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Let's play in the dirt! For The Love Of Garden is a group for people who love to garden or who love to dream about gardens.... Lets share design ideas, tips and links to our favorite garden sites. Seeds, flowers, trees, tools, eco-solutions and recourses of all kinds!

Lovely Little Vignettes: JolieElise's Jasmine Arch

Posted By Casa Community on Jul 20, 2010 at 8:00AM

Here's a post from CasaSugar Community member JolieElise from the Lovely Little Vignettes group:

I'm just as likely to create a vignette outdoors and indoors. I trained jasmine over the cast-off iron from the bottom of a spiral staircase. When she's in bloom, she's stunning!


I've added the large vase and love the lines here.

Have you created any indoor or outdoor vignettes? Be sure to post photos and tales in the Lovely Little Vignettes group!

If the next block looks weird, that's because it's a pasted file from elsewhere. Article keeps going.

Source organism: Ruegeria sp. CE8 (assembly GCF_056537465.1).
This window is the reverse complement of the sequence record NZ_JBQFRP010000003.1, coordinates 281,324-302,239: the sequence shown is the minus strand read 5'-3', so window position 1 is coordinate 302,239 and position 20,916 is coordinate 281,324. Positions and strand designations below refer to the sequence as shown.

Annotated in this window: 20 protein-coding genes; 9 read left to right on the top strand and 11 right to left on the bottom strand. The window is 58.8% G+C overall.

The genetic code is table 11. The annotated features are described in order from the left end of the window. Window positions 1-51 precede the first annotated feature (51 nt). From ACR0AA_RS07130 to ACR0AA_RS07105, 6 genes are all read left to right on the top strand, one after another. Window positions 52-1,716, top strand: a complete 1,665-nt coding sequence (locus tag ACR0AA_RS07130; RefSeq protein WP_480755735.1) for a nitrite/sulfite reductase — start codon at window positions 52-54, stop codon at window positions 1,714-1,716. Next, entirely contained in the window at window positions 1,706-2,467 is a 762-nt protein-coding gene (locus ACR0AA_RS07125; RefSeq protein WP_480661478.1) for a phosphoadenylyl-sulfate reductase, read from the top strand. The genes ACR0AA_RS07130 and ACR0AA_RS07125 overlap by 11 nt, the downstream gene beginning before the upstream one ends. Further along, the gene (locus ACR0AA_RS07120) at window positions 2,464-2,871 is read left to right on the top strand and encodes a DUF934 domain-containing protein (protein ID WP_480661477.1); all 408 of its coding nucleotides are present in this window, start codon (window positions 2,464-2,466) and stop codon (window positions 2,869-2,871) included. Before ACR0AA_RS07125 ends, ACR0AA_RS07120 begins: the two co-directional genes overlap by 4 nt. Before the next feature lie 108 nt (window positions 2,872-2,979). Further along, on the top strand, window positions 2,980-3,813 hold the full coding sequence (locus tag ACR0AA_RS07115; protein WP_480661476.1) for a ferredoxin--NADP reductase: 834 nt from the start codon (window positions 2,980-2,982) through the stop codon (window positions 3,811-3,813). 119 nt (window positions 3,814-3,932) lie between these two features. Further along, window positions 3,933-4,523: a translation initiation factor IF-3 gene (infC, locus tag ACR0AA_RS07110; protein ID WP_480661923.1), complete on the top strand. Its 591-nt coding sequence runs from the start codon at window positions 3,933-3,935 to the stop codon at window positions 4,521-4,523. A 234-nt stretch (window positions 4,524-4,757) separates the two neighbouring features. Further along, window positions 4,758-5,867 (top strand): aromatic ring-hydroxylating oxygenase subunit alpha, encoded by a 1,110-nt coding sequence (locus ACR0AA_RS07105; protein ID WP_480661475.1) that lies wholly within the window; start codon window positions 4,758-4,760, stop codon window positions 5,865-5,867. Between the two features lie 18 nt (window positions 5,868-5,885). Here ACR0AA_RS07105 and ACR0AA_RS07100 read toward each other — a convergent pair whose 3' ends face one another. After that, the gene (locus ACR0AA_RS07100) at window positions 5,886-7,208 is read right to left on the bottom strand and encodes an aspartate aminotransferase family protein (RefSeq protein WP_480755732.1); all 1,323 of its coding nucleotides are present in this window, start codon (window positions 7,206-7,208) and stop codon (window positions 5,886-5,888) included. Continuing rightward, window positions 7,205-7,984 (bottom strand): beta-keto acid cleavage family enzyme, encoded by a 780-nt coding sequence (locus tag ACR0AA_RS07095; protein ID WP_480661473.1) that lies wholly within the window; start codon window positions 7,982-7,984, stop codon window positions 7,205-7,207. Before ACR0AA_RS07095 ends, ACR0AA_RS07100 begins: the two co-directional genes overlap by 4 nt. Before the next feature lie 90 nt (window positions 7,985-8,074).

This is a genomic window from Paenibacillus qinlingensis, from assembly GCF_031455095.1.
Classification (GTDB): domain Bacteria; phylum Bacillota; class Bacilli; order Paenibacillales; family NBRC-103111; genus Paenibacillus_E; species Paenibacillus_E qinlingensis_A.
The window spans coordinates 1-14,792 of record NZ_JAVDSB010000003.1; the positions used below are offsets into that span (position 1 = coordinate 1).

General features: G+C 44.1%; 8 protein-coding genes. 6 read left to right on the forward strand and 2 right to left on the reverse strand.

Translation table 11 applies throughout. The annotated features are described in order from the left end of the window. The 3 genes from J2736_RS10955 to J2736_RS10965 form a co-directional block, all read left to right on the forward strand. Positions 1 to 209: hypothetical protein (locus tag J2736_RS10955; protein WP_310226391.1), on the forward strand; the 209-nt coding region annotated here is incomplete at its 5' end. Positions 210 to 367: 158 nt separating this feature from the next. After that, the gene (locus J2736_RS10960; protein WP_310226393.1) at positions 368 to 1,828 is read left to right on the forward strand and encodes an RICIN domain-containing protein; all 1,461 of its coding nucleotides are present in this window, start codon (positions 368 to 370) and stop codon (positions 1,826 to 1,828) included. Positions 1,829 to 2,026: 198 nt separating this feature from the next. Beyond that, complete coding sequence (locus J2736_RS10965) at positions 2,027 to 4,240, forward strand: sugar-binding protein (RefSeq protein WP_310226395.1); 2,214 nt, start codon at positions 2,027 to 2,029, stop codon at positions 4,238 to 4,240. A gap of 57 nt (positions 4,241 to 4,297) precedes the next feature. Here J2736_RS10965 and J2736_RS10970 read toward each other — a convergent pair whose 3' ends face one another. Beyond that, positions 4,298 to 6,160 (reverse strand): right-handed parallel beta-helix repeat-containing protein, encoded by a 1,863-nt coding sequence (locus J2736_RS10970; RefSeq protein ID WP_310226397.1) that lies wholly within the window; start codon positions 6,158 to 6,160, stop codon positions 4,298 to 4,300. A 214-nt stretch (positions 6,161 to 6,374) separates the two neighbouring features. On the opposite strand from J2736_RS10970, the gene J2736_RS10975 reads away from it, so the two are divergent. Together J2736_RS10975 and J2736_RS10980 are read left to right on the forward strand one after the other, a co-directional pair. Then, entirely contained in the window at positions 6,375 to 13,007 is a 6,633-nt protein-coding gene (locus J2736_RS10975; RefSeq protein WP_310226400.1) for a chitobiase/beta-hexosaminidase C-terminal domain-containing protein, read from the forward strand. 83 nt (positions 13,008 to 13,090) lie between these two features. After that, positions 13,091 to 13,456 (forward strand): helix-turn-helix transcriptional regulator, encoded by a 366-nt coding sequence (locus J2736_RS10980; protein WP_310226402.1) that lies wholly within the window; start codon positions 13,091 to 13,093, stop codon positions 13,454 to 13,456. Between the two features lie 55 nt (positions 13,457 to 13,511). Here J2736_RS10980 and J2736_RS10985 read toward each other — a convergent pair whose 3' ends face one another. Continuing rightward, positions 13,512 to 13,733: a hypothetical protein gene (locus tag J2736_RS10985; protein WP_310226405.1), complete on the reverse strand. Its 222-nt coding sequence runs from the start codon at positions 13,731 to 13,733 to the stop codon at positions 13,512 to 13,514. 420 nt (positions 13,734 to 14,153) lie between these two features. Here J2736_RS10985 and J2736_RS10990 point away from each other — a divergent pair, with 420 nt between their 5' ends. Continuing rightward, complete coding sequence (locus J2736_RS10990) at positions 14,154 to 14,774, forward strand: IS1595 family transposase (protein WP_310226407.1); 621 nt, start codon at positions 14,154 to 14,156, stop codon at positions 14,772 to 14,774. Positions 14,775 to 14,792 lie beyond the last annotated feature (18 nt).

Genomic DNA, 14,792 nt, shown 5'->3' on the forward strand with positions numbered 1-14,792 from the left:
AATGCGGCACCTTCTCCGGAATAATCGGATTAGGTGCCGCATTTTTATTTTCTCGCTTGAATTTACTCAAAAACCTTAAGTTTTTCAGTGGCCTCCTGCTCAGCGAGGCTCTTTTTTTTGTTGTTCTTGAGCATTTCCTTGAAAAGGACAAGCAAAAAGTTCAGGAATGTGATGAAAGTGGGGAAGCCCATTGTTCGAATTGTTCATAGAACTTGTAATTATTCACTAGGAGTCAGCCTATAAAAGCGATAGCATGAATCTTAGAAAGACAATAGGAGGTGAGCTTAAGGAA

Casa Verde: Break Up the Terra Cotta

Posted By Home on Jun 7, 2010 at 10:00AM

They may know how to grow the lushest shrubs, but even green thumbs are known to break a pot every now and then. When a terra cotta pot bites the dust, don't toss it in the trash. Take the shards and turn them into something useful. Break the bits into small pieces (carefully of course!) and add them to the bottom of other planters. The broken shards will help with drainage and keep plants perfectly moisturized!

Source: Flickr user englishsnow

Casa Verde: Break Up the Terra Cotta

Posted By Home on Jun 7, 2010 at 10:00AM

They may know how to grow the lushest shrubs, but even green thumbs are known to break a pot every now and then. When a terra cotta pot bites the dust, don't toss it in the trash. Take the shards and turn them into something useful. Break the bits into small pieces (carefully of course!) and add them to the bottom of other planters. The broken shards will help with drainage and keep plants perfectly moisturized!